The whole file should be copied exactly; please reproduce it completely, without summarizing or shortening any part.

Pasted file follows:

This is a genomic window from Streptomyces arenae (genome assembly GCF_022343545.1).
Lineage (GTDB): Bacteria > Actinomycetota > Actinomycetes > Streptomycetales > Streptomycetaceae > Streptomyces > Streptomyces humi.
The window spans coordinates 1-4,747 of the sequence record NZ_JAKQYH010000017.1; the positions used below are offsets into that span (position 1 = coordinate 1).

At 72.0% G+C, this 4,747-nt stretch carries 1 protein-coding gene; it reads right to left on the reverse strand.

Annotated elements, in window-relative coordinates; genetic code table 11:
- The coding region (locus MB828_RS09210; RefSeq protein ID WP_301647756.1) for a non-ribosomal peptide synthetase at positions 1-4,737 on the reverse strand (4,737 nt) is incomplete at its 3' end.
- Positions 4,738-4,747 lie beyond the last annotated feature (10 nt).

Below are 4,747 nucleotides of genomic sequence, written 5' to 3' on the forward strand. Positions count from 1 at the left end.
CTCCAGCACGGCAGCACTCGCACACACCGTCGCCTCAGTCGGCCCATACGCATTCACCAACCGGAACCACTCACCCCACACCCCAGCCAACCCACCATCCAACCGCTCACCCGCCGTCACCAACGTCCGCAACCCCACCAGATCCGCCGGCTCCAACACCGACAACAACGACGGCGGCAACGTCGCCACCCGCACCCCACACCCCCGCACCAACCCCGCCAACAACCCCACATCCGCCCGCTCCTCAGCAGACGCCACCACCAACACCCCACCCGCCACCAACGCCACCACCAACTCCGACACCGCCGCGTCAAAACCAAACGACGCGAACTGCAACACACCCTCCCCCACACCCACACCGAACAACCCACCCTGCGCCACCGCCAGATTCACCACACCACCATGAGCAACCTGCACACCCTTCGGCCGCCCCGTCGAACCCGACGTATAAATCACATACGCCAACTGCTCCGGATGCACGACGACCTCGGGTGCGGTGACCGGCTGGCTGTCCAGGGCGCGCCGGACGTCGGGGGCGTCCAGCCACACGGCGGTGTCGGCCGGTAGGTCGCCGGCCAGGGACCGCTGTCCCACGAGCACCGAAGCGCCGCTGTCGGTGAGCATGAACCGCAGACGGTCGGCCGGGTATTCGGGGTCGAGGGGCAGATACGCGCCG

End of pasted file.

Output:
This is a genomic window from Streptomyces arenae (genome assembly GCF_022343545.1).
Lineage (GTDB): Bacteria > Actinomycetota > Actinomycetes > Streptomycetales > Streptomycetaceae > Streptomyces > Streptomyces humi.
The window spans coordinates 1-4,747 of the sequence record NZ_JAKQYH010000017.1; the positions used below are offsets into that span (position 1 = coordinate 1).

At 72.0% G+C, this 4,747-nt stretch carries 1 protein-coding gene; it reads right to left on the reverse strand.

Annotated elements, in window-relative coordinates; genetic code table 11:
- The coding region (locus MB828_RS09210; RefSeq protein ID WP_301647756.1) for a non-ribosomal peptide synthetase at positions 1-4,737 on the reverse strand (4,737 nt) is incomplete at its 3' end.
- Positions 4,738-4,747 lie beyond the last annotated feature (10 nt).

Below are 4,747 nucleotides of genomic sequence, written 5' to 3' on the forward strand. Positions count from 1 at the left end.
CTCCAGCACGGCAGCACTCGCACACACCGTCGCCTCAGTCGGCCCATACGCATTCACCAACCGGAACCACTCACCCCACACCCCAGCCAACCCACCATCCAACCGCTCACCCGCCGTCACCAACGTCCGCAACCCCACCAGATCCGCCGGCTCCAACACCGACAACAACGACGGCGGCAACGTCGCCACCCGCACCCCACACCCCCGCACCAACCCCGCCAACAACCCCACATCCGCCCGCTCCTCAGCAGACGCCACCACCAACACCCCACCCGCCACCAACGCCACCACCAACTCCGACACCGCCGCGTCAAAACCAAACGACGCGAACTGCAACACACCCTCCCCCACACCCACACCGAACAACCCACCCTGCGCCACCGCCAGATTCACCACACCACCATGAGCAACCTGCACACCCTTCGGCCGCCCCGTCGAACCCGACGTATAAATCACATACGCCAACTGCTCCGGATGCACGACGACCTCGGGTGCGGTGACCGGCTGGCTGTCCAGGGCGCGCCGGACGTCGGGGGCGTCCAGCCACACGGCGGTGTCGGCCGGTAGGTCGCCGGCCAGGGACCGCTGTCCCACGAGCACCGAAGCGCCGCTGTCGGTGAGCATGAACCGCAGACGGTCGGCCGGGTATTCGGGGTCGAGGGGCAGATACGCGCCG